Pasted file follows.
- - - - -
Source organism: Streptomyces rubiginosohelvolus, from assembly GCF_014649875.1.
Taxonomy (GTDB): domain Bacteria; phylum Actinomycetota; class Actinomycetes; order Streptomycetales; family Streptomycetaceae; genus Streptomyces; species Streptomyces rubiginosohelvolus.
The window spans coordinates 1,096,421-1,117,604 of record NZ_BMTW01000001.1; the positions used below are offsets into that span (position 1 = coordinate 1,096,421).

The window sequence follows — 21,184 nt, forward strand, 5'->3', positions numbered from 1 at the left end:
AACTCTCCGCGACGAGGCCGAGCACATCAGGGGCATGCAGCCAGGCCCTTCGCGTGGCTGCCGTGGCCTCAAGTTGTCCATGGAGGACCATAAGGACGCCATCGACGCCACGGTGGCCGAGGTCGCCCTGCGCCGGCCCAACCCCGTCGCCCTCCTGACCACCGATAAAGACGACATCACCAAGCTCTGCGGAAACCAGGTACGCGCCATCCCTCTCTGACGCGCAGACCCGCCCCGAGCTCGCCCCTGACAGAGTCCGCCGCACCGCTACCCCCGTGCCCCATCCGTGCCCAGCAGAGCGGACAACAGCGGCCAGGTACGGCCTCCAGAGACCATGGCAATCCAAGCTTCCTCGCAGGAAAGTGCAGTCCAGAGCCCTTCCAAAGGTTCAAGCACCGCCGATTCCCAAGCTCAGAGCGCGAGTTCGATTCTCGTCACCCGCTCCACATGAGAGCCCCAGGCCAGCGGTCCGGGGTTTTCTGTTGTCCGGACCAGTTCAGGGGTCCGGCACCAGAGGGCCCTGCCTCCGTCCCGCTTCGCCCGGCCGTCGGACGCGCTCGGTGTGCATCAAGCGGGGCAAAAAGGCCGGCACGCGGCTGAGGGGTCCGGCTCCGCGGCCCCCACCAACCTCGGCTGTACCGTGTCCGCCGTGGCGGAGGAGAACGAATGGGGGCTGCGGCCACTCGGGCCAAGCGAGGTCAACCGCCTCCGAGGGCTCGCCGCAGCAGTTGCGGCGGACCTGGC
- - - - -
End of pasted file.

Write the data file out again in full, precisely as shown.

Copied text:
Source organism: Streptomyces rubiginosohelvolus, from assembly GCF_014649875.1.
Taxonomy (GTDB): domain Bacteria; phylum Actinomycetota; class Actinomycetes; order Streptomycetales; family Streptomycetaceae; genus Streptomyces; species Streptomyces rubiginosohelvolus.
The window spans coordinates 1,096,421-1,117,604 of record NZ_BMTW01000001.1; the positions used below are offsets into that span (position 1 = coordinate 1,096,421).

The window sequence follows — 21,184 nt, forward strand, 5'->3', positions numbered from 1 at the left end:
AACTCTCCGCGACGAGGCCGAGCACATCAGGGGCATGCAGCCAGGCCCTTCGCGTGGCTGCCGTGGCCTCAAGTTGTCCATGGAGGACCATAAGGACGCCATCGACGCCACGGTGGCCGAGGTCGCCCTGCGCCGGCCCAACCCCGTCGCCCTCCTGACCACCGATAAAGACGACATCACCAAGCTCTGCGGAAACCAGGTACGCGCCATCCCTCTCTGACGCGCAGACCCGCCCCGAGCTCGCCCCTGACAGAGTCCGCCGCACCGCTACCCCCGTGCCCCATCCGTGCCCAGCAGAGCGGACAACAGCGGCCAGGTACGGCCTCCAGAGACCATGGCAATCCAAGCTTCCTCGCAGGAAAGTGCAGTCCAGAGCCCTTCCAAAGGTTCAAGCACCGCCGATTCCCAAGCTCAGAGCGCGAGTTCGATTCTCGTCACCCGCTCCACATGAGAGCCCCAGGCCAGCGGTCCGGGGTTTTCTGTTGTCCGGACCAGTTCAGGGGTCCGGCACCAGAGGGCCCTGCCTCCGTCCCGCTTCGCCCGGCCGTCGGACGCGCTCGGTGTGCATCAAGCGGGGCAAAAAGGCCGGCACGCGGCTGAGGGGTCCGGCTCCGCGGCCCCCACCAACCTCGGCTGTACCGTGTCCGCCGTGGCGGAGGAGAACGAATGGGGGCTGCGGCCACTCGGGCCAAGCGAGGTCAACCGCCTCCGAGGGCTCGCCGCAGCAGTTGCGGCGGACCTGGC